“1. Evaluate knowable facts”

We don’t follow this one strictly, because we recognize that politicians can connect misleading rhetoric to unknowable claims.  We deal with this issue by not issuing a truth rating where real doubt exists.

“2. Use reputable sources that are widely recognized as credible”

We don’t have this stated as a principle, but it should go without saying that readers respond to sources they feel they can trust.

“3. Provide necessary context for readers”

Zebra Fact Check stands second to none for contextualizing the statements we check.  We’ve implemented groundbreaking transparency by even making our full interviews of expert sources (questions and answers) available to readers.

“4. Integrate fact-checking into coverage and avoid circulating false claims”
“5. Separate fact-checkers from beat reporters.”

We don’t offer news reporting as such, but our commentary content dovetails with our fact check content.

“6. Admit mistakes”

We announce major corrections on our homepage in the same format as a fresh story (Update Nov. 24, 2014:  Changes to the site made earlier this year have only fact check material occurring on the home page. Major story corrections have their own tab on the site menu). Clarifications and minor corrections, other than minor typos or formatting changes, are mentioned at the bottom of a story between its conclusion and the reference material.

We think we walk the walk on corrections better than the big boys at and PolitiFact, and we’ll discuss that in a future article.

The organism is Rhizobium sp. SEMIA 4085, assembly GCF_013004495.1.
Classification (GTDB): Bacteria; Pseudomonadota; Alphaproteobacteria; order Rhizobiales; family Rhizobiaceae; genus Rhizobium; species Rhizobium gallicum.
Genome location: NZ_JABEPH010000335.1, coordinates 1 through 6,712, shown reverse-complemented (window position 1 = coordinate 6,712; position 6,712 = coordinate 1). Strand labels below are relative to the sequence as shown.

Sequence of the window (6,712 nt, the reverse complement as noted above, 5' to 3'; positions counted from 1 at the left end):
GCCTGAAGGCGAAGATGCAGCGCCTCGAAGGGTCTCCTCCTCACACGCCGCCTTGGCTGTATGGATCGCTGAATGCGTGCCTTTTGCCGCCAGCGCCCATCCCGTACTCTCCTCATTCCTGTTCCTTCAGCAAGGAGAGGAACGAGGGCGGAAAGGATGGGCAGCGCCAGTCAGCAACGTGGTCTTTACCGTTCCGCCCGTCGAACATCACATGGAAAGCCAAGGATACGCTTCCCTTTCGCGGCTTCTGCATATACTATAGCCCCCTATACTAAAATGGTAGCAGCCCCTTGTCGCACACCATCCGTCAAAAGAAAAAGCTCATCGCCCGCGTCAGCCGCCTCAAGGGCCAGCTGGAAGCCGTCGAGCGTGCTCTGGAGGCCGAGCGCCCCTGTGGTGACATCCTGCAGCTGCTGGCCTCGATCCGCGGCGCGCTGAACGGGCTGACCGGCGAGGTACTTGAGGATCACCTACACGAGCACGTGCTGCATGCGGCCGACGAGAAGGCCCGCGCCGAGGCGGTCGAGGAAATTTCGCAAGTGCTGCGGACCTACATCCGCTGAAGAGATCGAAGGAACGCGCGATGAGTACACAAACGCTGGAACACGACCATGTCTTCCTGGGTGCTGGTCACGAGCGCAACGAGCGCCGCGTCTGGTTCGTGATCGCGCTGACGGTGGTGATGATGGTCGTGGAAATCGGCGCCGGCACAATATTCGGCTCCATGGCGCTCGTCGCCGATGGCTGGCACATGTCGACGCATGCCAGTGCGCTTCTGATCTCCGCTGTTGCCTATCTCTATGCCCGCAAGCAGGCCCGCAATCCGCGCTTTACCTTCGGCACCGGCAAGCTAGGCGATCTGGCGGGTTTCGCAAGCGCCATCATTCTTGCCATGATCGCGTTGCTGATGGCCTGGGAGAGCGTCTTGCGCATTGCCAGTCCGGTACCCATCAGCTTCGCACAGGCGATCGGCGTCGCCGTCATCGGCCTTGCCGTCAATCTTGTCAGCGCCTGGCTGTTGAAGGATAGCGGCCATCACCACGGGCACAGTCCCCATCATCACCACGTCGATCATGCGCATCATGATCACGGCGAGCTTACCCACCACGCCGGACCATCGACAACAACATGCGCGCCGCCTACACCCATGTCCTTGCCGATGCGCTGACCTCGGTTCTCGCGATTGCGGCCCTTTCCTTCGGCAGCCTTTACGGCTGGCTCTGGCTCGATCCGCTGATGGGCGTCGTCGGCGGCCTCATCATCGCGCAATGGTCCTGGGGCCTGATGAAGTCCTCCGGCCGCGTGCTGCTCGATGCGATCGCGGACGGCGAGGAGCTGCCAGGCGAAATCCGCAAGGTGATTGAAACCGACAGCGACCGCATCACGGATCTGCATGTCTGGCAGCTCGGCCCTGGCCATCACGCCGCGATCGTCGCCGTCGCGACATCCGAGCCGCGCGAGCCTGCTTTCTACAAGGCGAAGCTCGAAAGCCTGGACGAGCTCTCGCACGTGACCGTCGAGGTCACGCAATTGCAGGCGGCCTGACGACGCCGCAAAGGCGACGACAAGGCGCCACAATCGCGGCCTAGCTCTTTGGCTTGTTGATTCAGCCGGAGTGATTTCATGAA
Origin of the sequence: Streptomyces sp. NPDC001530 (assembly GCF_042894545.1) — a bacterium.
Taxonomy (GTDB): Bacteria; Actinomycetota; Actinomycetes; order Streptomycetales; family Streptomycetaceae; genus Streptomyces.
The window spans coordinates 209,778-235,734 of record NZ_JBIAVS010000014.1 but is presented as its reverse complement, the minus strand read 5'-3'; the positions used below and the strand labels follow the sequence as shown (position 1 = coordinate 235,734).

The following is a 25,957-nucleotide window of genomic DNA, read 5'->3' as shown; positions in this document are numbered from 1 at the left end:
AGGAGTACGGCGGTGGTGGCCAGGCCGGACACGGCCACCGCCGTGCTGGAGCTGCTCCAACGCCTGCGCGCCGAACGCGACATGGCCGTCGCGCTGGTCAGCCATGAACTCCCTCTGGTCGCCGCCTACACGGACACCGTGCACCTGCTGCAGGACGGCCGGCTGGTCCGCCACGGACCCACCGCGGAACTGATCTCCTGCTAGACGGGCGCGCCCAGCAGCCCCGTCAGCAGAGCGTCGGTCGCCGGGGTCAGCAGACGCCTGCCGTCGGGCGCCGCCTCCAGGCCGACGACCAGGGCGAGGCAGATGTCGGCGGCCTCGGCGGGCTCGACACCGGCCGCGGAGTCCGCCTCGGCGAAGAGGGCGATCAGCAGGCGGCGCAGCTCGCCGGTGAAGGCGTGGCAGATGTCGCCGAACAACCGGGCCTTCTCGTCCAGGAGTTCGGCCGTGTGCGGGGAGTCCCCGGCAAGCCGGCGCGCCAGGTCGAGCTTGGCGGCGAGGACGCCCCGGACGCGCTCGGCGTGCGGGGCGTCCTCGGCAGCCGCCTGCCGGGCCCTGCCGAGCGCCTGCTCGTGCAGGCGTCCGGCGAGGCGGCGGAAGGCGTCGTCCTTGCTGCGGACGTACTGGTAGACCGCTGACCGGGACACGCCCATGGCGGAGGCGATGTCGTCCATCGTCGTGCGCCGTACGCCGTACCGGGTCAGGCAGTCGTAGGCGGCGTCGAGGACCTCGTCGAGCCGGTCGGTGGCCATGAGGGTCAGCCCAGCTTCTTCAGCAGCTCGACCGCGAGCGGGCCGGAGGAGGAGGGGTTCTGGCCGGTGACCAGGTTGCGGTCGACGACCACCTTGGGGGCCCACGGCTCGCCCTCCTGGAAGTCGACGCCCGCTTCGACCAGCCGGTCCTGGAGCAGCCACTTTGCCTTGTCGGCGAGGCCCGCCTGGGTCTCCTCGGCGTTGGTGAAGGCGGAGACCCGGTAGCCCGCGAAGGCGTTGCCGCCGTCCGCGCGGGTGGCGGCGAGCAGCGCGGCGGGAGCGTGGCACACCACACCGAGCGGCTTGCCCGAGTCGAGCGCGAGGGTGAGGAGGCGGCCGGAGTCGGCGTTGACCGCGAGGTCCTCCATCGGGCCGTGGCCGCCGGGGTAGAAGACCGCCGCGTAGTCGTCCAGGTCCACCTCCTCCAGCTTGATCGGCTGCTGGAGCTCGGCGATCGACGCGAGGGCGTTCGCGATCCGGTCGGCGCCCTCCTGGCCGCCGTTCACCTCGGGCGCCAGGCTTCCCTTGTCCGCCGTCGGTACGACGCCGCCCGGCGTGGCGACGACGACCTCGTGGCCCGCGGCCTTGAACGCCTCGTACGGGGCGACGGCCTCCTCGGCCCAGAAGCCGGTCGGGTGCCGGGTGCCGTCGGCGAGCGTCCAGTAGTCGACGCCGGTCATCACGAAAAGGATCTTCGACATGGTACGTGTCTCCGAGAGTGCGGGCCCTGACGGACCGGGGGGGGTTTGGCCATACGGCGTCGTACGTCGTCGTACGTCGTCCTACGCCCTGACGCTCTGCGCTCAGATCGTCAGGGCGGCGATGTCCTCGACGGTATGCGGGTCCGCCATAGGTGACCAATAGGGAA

Wrapping up

Overall, we think Amazeen crafted a pretty good overview of fact checking.  Yes, the paper perpetuates some fact-checker-crafted legends, of which I mentioned some.  And Amazeen doesn’t yet seem to have noticed the discrepancies between PolitiFact practices and PolitiFact’s principles, but despite that she ends up with her conclusions and recommendations on mostly solid ground.

Update Sept. 30, 2014:

Updated URL for the .pdf file of Amazeen’s review paper.


  1. counterirritant

    One difference between Kessler and PolitiFact is that Kessler admits the Pinocchios are “subjective” and a “gimmick” while PolitiFact tries to convey the idea that their ratings follow some sort of standards.

    Amazeen’s major problem is that the effects of cognitive biases are willingly accepted for readers but dismissed for writers. That’s not what the science tells us–but it does demonstrate a cognitive bias of her own.

    1. Bryan W. White (Post author)

      Thanks for commenting. You’re right that Kessler has a more responsible take on the rating gimmick than PolitiFact. Though beats both of them on that point by avoiding the gimmick.

      “Amazeen’s major problem is that the effects of cognitive biases are willingly accepted for readers but dismissed for writers.”

      That’s nearly always the problem with these academic assessments of fact checking. But I think her conclusions largely transcended the bias problem. Her set of recommendations was good even if she has an unrealistic view of PolitiFact’s conformity to those standards (for example).